15 March 2010 “Jamais arretez” or Never Stop
If you didn’t already know, a few years ago, Hank, Caleigh and I started taking French with Arlette in Topanga. It was a wonderful weekly conversational course taught over a class of Rose (Provence being where Arlette is from) & bon bons and although Arlette was/is an incredible teacher, we definitely did not deserve all of the A++’s she often gave us (well, Hank generally received A- for misbehaving and thinking that saying “voulez vous couche avec moi, ce soir” more than once was actually funny). For one thing, we did not practice or study as we should have, but our lives were crazy and we did what we could. At least we had this weekly family night and also met wonderful Arlette and her husband, Andrew, who have since returned to Provence and have been inspirational to us in considering this move to France.
In addition to taking a weekly French class, I also listened to French CD’s on my drive to and from work for over two years, wrote and emailed in French with our current proprietor, not to mention, a few French schools, visa officials and even tried reading French literature. Okay, “Le Petit Prince” and Caleigh’s children’s books don’t count as literature, but let’s just say I tried. All the while, Hank and Caleigh did not study at all, unless you can call Hank’s daily, “Et, voila!” or “Merde” a form of practice.
So, after arriving in France, one would think that out of the three of us, I would be our “guide,” our French interpreter. I imagined translating menus, and signs and thinking that Hank and Caleigh would be so jealous and wish that they had practiced more. Well, it could not have been more the opposite. Caleigh gets tossed into an all French-speaking school and although there are some bilingual American and British kids to help her with translations, everyone speaks French in class and her teachers make a point not to speak any English and expect her to do the same. Does she complain, cry in frustration or refuse to go to school like I am pretty certain I would? Not once. Yes, she was frustrated since she could not understand anything for the first few weeks, but she eventually began to get it and her grades have continued climbing to the point that she is sometimes scores highest in her classes. Damn, I am proud of her.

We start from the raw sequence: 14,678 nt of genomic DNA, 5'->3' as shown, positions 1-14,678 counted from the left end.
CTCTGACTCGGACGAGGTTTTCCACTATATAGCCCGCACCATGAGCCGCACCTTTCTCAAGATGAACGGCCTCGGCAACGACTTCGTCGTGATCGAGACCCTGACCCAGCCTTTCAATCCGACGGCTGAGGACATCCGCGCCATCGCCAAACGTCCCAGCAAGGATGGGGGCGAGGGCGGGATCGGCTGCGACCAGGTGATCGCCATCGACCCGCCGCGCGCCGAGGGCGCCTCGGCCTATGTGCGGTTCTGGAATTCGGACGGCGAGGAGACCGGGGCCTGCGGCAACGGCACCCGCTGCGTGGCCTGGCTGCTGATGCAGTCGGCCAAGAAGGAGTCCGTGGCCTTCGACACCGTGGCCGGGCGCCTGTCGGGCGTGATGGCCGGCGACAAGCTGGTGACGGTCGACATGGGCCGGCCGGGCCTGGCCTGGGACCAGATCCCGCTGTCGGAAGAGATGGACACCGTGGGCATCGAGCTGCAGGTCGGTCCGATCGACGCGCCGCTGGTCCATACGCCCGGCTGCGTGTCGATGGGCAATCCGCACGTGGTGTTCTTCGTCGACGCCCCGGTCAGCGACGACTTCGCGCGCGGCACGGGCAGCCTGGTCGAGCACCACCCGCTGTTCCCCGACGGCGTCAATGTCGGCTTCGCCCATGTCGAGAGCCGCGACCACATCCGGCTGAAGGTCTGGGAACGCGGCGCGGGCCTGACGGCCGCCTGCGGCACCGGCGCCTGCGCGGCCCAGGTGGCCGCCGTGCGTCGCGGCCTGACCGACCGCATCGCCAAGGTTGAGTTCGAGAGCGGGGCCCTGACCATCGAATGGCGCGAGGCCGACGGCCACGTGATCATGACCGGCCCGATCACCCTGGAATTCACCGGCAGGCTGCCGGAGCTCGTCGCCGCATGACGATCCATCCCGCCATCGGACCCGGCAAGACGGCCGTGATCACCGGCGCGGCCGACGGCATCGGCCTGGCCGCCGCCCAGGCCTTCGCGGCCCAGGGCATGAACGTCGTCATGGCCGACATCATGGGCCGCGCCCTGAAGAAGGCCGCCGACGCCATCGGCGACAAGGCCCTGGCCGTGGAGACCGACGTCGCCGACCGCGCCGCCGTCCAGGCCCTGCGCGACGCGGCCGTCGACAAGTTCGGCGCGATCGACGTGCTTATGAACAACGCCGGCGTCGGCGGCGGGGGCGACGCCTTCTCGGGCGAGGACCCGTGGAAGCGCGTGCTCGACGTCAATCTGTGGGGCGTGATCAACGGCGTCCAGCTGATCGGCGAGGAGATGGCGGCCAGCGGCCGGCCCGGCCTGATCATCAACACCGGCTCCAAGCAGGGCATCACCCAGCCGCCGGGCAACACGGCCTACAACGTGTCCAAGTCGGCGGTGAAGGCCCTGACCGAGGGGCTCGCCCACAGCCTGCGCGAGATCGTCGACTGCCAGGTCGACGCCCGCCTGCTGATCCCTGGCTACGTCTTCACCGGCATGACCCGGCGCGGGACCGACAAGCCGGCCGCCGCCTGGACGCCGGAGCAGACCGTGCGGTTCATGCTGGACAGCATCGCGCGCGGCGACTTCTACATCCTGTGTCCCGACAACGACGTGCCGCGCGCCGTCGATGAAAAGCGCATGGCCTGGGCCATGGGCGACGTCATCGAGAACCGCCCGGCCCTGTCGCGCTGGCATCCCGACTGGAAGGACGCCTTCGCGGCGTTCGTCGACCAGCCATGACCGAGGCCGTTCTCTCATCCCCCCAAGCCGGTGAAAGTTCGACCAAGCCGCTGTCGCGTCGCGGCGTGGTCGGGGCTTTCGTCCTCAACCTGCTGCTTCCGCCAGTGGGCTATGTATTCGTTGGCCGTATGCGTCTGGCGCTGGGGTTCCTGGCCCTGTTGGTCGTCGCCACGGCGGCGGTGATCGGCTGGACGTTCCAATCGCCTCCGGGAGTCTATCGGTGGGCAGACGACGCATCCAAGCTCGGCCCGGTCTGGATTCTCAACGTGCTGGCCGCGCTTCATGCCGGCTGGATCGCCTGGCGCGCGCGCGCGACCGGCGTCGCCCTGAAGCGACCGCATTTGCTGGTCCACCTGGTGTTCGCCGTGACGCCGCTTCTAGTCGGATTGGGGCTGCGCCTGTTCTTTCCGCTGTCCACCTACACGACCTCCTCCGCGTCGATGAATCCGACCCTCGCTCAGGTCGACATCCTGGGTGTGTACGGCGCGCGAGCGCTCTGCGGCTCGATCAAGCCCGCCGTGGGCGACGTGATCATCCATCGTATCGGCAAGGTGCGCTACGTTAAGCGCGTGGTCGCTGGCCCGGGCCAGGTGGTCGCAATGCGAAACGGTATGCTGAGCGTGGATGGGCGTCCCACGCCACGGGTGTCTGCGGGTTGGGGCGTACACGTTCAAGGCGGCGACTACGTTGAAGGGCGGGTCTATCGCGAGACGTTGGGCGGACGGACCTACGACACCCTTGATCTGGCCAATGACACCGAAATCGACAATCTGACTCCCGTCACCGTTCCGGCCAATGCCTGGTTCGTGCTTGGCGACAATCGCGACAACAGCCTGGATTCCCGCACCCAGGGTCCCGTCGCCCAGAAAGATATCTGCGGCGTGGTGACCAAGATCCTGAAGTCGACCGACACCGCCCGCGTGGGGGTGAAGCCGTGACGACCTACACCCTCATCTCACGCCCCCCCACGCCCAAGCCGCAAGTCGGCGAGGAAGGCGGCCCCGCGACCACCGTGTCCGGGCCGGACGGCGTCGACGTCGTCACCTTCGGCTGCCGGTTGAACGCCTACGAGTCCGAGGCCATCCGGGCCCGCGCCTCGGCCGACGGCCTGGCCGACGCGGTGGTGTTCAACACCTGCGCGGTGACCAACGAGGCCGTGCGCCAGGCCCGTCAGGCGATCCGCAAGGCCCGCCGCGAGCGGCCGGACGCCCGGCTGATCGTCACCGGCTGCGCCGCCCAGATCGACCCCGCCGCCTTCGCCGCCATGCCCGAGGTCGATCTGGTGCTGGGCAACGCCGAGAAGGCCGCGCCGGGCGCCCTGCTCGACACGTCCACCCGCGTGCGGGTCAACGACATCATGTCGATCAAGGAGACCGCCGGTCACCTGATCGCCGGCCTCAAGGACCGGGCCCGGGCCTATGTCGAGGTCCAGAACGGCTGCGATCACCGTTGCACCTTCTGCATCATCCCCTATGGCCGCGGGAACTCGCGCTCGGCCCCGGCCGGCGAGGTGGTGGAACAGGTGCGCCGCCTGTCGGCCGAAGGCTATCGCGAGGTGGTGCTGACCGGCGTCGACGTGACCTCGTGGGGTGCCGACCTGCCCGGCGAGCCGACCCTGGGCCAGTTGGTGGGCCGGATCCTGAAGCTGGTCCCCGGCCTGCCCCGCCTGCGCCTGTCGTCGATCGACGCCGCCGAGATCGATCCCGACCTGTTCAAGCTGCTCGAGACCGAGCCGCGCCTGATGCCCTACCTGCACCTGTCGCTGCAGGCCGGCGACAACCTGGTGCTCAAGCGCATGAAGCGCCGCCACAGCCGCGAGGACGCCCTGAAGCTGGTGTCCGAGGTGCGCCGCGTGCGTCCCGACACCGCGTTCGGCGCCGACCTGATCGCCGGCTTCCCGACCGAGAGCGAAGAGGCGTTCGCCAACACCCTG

Then there is Hank. Oh, he’s going to need my help, I am sure I think to myself. Well, after our first soiree at Isabelle & Thierry’s when we met the carpool parents, he not only pulls what little French he knows out of his ass and has the whole French-speaking table cracking up, he speaks it with a Spanish accent. I kid you not. He is now known as the American with the Spanish-accented-French. What Hank does successfully is remain confident and since he has an uncanny ability to remember everything he has ever heard or read, he really manages to pull it off. So much in fact, I am sure that he inadvertently criticized a winemaker’s process when discussing his filtration process and I doubt we will ever be invited back to his vineyard.
Then there is moi. I have written about my little struggles and of course, the petite successes. But all in all, I have had to come to the realization that I really have not gotten it. When my buddy, Richard in England asked me how my French was coming, I was honest and said, it was just more difficult than I had imagined.
“So you were willing, but not able” he joked while reciting my supposed humorous family motto.
“Yeah, so I was.”
So, once we knew we were returning next month, I initially thought to myself, just give yourself a break and stop with the studying and setting yourself up in these constant situations to fail. It felt like a huge relief for about a second, but then it just didn’t feel right. I did not want to give up. I remembered this expression that Thierry kept saying over and over one night at volleyball when we were behind. “Jamais arretez!” as I looked at him blankly or quizzically or a combination of both as I typically do when someone speaks French to me. Instead, I kept hearing, “ja-may saret-tay” and just could not figure it out. “sarettez?, sarettez?, what the hell verb is that?!” and then I couldn’t remember if “jamais” meant “never” or “always”. I never did end up understanding him at the game (we lost that night). But later that night I looked up “jamais”and confirmed it meant “never”(go with your gut next time Cindy) and that the sound of “SA – retay” was just the “s” blending into the verb “arretez” which of course everyone knows, means “stop.” Of course.
So that’s what I have decided to do. Never stop trying. I found this new BBC series on language that I am practicing every morning. I am going to finally finish reading “Le Petit Prince” and who knows, maybe I’ll progress to a non-children’s book next. I boldly went up to the boucher the other day and ordered 1 kilo of de daube du boucher (special cut for making the most incredible beef stew) and later went back to ask for 200g de petit sale (non smokey or salty bacon product). I almost asked a fellow shopper where I could find a “faille de laurier” (bay leaf), but located it before needing too. We are also preparing a powerpoint presentation in French for a local event in the nearby village of La Sauvetat du Dropt being held later this month. In fact, Isabelle comes by in a few minutes to check our translations so I better get going.
So in the meantime, don’t forget, “Jamais arretez!”